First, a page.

“His disciples said, ‘Ah, now you are speaking plainly and not using figurative speech! Now we know that you know all things and do not need anyone to question you; this is why we believe that you came from God.’” (John 16:29-30)
Scripture Reading – Luke 18:9-17
The Upper Room discourse of Jesus in John 13-17 is packed full of deep truths that require lots of time to think and pray through in order to understand. There were no short-cuts in learning who Jesus was and what His mission was about. That’s why the Holy Spirit was given to the disciples. Without the Spirit, they as well as us, would not be able to fully understand the truths about Jesus. It appeared that the more Jesus taught, the more uneasy the disciples became, but they didn’t want to seem as though they didn’t understand what Jesus was telling them. Here we see them proudly saying, “At last. Now we got it!” Was this really the great turning point in the disciples’ understanding? Jesus knew it wasn’t possible without the Spirit, which hadn’t yet been given. Without the Spirit, the disciples couldn’t fully understand the truth about Christ, but they gave the appearance of understanding, when in reality they were confused.
The disciples’ statement here echoes many of the proud pronouncements of Peter. If you remember, Peter’s pride was on display for all to see on many occasions throughout the gospels. Pride continues to be an obstacle, preventing us from being shaped into Christ’s image and being used by God to spread the gospel. Perhaps the most important quality of a disciple is humility. Humility starts with the understanding of the gospel. It says that there is nothing that I can do to save myself; God did it all. It says, the Father sent the Son, and the Son paid our debt of sin. It was pride that led to our fall into sin through Adam and Eve in the first place, but humility opens us up to receive the salvation that was won for us through Christ. It admits that we were in a hopeless position because of our sin, yet Jesus made a way for us to come back to the Father. Accepting the gospel always takes an attitude of humility, and abiding in Christ requires us to have on-going humility. It’s pride that raises obstacles for us to bear fruit for Christ, because our pride tempts us to steal the glory of God for ourselves.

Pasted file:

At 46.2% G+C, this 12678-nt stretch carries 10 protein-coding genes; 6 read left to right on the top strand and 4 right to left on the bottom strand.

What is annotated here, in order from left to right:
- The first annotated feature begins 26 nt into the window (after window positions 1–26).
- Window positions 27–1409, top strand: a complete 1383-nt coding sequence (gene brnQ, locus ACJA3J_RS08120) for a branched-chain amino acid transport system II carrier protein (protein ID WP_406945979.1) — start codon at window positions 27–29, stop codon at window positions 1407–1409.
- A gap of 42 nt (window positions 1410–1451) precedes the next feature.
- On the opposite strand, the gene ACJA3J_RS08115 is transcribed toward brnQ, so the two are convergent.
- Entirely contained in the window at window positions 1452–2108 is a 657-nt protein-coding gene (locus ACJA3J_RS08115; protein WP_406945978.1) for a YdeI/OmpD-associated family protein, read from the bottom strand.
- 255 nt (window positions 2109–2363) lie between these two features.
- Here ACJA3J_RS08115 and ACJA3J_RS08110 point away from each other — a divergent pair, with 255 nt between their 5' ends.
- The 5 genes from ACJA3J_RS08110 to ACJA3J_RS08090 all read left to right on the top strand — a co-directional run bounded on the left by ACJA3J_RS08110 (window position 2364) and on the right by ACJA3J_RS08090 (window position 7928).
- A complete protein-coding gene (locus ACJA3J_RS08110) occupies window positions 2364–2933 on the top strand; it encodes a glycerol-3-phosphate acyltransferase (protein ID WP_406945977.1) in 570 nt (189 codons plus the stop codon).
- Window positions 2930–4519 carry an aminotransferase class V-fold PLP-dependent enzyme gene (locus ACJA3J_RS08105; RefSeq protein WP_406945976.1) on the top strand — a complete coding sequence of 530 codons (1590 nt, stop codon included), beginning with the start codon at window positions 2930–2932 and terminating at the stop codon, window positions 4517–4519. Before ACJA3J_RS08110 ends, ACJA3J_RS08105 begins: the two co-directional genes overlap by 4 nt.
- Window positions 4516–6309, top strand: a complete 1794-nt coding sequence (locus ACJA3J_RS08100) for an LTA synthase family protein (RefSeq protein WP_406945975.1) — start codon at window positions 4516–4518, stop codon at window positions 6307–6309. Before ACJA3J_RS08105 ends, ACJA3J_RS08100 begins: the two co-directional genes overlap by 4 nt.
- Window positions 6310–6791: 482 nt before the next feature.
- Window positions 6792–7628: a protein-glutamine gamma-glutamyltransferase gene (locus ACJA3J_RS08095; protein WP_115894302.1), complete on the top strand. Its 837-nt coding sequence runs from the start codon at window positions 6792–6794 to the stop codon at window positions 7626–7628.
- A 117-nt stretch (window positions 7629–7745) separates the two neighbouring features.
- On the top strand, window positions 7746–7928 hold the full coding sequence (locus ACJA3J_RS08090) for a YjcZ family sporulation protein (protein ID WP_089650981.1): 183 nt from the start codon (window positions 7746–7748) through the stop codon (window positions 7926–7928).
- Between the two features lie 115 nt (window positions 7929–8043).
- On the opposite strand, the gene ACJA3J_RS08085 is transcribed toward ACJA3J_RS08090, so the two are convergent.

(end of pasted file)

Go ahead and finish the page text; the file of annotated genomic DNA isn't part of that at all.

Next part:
The disciples should have humbled themselves before Christ and said: “We believe. Help our unbelief.” Jesus already knew the questions in their minds. He knew their doubts. In place of humility, the disciples became prideful because they didn’t want to appear weak and ignorant. Peter was the known for covering up his own inadequacies with audacious pronouncements. His attitude spread to the other disciples as well. They, too, were hiding their inadequacies from one another and the Lord. That’s what sin does: it hides. After the Fall, Adam and Eve hid from God in the Garden of Eden; they covered up their nakedness with leaves. While we may not be physically hiding from God, we can try to cover-up our sin with leaves of self-righteousness and pride. We can hide our mistakes from others, diverting our responsibility.
A true disciple is one that knows his sin is forgiven, and based on that forgiveness, they will humble themselves before others and God. They don’t blame others or their situation for the sins that they commit.They take full responsibility for their sins and confess them to God and to one another. In doing so, they are proclaiming the gospel. They are saying that it is not because of my self-righteousness that I am restored to the Father, but rather because God replaced my leaves of self-righteousness with the clothes of holiness through the sacrifice of the Lamb of God. God is always glorified when we confess our sins and declare that the gospel is enough. What sins do you need to confess to God today?